A BEREAVED mother has set up an online petition after clashing with churchyard regulationsfor a headstone in the design of a princess’s castle to be placed over the grave of her daughter, Alycia McKee.
Ms McKee, who was born with Down’s syndrome, died from multiple organ failure at the age of 18, last year, and was buried at St Margaret and St Andrew, Littleham, in north Devon. Her mother, Penni Hall, was told by the diocese that she could not decorate the grave with the princess headstone because it “falls outside” churchyard regulations of the C of E.
A spokeswoman for the diocese of Exeter said that the Team Vicar, the Revd Benedict Cambridge, “has been supporting the family after the tragic loss of their daughter, and has discussed the headstone with them for Alycia’s grave.
“He had hoped that a way forward had been found, but, as the existing design falls outside churchyard regulations, it will need to be referred to the diocese for consideration.”
C of E regulations state that “the distinctive character of a churchyard will be preserved and that anything placed in it will be of good design and in harmony with the surroundings.”
Guidance from the diocese of Exeter states: “The erection of a memorial over a grave remains a privilege, and strictly speaking, no memorial may be erected in a churchyard without the authority of the Chancellor of the diocese in the form of a faculty.”
It goes on to state that, in cases of “individually designed or hand-crafted” monuments, this responsibility is delegated to the Archdeacon, who, with the consent of the parish priest and agreement of the diocesan advisory committee, “may permit or refuse its design should it not conform to regulations”.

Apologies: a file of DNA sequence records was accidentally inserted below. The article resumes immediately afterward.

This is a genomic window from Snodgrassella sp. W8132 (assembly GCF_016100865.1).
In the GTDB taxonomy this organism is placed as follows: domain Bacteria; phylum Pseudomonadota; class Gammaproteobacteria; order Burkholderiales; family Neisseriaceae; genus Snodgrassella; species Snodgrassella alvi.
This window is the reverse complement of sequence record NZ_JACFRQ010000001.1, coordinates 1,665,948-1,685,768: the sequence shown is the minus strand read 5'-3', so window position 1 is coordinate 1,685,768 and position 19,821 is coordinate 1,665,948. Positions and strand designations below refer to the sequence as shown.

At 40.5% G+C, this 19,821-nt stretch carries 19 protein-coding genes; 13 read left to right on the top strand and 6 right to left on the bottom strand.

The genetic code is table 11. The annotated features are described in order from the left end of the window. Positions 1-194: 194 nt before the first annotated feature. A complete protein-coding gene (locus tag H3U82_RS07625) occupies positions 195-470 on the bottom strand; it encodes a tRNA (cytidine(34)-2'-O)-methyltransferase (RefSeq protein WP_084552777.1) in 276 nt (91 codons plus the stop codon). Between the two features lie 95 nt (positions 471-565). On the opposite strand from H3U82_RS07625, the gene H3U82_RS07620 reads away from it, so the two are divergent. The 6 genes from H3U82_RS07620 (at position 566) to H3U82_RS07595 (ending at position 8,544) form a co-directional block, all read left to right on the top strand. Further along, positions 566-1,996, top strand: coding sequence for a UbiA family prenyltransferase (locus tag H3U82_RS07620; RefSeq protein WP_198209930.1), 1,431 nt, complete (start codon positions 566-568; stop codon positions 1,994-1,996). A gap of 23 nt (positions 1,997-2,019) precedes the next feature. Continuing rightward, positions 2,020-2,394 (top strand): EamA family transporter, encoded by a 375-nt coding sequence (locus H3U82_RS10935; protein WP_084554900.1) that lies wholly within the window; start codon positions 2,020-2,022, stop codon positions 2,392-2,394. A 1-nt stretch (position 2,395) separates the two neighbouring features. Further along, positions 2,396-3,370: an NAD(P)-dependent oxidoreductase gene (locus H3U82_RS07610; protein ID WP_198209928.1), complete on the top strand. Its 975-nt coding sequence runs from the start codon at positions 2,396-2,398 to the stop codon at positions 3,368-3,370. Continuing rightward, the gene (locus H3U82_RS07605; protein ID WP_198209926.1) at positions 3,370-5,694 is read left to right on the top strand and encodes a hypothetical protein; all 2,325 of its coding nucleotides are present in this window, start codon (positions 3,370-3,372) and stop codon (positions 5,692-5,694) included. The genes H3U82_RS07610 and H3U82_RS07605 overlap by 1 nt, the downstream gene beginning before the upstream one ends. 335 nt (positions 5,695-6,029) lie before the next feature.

Ms Hall has since set up an online petition, which has accrued more than 3000 signatures, in a bid to overturn these regulations. She writes that the Church needs to “get with the times” and accept a headstone that will reflect the “colourful personality” of her daughter, who was buried in her tiara.
“Churchyards don’t have to be depressing, grey, boring places,” she writes.
A spokeswoman for Exeter diocese said that the regulations “exist in order to keep them as places of peace and beauty for everyone to enjoy.
“A memorial that might be suitable for an urban, civic cemetery may look out of place near a historic church building. The diocese has a responsibility to make sure that the churchyard remains an appropriate setting for a parish church for the next several hundred years.”
She went on: “We very much want to work with the family to ensure that a headstone marking Alycia’s life can be placed on her grave, and will last as a fitting memorial for many generations.”
The case has been handed over to the diocesan advisory committee for consideration.